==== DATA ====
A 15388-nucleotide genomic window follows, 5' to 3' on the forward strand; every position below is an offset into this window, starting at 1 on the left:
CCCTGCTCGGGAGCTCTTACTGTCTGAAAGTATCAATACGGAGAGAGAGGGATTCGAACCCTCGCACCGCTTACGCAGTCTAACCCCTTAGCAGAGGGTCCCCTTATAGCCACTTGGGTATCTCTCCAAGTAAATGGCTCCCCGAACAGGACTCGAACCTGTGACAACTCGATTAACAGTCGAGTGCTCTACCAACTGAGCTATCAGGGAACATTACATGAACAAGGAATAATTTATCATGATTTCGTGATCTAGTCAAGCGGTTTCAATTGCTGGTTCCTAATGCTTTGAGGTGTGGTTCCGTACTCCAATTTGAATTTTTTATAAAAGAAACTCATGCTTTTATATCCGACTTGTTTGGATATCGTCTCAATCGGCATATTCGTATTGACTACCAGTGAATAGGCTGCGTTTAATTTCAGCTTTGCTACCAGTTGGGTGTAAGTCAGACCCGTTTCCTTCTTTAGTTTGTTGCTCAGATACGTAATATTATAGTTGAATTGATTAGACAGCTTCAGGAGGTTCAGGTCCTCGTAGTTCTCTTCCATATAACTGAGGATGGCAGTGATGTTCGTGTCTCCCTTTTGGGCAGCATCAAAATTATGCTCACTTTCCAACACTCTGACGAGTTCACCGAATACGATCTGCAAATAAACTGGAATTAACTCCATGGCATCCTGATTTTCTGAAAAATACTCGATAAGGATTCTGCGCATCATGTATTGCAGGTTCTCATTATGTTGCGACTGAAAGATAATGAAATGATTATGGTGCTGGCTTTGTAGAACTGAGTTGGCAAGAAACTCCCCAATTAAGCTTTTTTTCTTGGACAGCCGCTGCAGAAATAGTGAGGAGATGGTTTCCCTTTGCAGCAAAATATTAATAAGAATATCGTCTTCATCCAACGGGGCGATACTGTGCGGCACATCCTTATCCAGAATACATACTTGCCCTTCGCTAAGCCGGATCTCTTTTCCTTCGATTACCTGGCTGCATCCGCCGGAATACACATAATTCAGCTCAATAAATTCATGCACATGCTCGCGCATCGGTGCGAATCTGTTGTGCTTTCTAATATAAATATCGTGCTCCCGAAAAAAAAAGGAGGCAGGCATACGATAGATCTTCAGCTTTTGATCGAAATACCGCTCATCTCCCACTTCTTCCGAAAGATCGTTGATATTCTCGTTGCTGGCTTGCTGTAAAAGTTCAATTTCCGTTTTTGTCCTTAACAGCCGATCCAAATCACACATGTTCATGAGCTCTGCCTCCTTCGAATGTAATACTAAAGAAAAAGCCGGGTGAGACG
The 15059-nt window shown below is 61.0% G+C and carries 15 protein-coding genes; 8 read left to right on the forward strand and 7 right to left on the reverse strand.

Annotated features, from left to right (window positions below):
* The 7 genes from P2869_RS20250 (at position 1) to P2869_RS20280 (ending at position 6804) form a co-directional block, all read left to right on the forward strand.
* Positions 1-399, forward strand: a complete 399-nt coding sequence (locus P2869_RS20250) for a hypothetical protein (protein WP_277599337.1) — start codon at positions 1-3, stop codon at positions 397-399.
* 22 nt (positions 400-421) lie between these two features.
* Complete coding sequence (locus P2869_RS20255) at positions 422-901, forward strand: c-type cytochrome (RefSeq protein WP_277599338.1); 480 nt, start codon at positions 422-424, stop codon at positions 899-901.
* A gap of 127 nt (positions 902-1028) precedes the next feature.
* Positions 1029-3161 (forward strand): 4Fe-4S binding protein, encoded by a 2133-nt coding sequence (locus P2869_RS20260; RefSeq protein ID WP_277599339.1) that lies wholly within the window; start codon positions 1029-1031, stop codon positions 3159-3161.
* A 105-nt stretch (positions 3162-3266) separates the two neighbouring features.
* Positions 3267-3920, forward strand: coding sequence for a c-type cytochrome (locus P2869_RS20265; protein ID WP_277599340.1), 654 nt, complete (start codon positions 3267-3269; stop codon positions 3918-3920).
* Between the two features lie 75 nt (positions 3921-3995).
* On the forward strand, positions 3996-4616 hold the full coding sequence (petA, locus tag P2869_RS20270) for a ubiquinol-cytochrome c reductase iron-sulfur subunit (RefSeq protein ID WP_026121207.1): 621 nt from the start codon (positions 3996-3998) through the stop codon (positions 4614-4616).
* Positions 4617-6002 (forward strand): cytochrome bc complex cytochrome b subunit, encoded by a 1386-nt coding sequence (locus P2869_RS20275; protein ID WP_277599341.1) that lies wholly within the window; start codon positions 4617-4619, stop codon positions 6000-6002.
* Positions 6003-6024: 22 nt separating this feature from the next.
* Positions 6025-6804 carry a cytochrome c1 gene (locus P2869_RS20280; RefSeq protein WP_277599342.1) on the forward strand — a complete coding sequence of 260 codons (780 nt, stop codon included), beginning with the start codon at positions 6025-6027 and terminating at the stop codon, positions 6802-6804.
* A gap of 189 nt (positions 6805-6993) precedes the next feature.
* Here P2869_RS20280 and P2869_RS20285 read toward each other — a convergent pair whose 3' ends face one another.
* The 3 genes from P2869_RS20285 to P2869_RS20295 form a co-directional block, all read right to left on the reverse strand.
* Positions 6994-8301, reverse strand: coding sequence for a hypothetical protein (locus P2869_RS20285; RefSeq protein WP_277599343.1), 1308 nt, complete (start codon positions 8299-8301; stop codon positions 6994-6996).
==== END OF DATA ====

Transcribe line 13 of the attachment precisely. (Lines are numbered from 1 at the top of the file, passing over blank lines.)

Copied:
* Between the two features lie 75 nt (positions 3921-3995).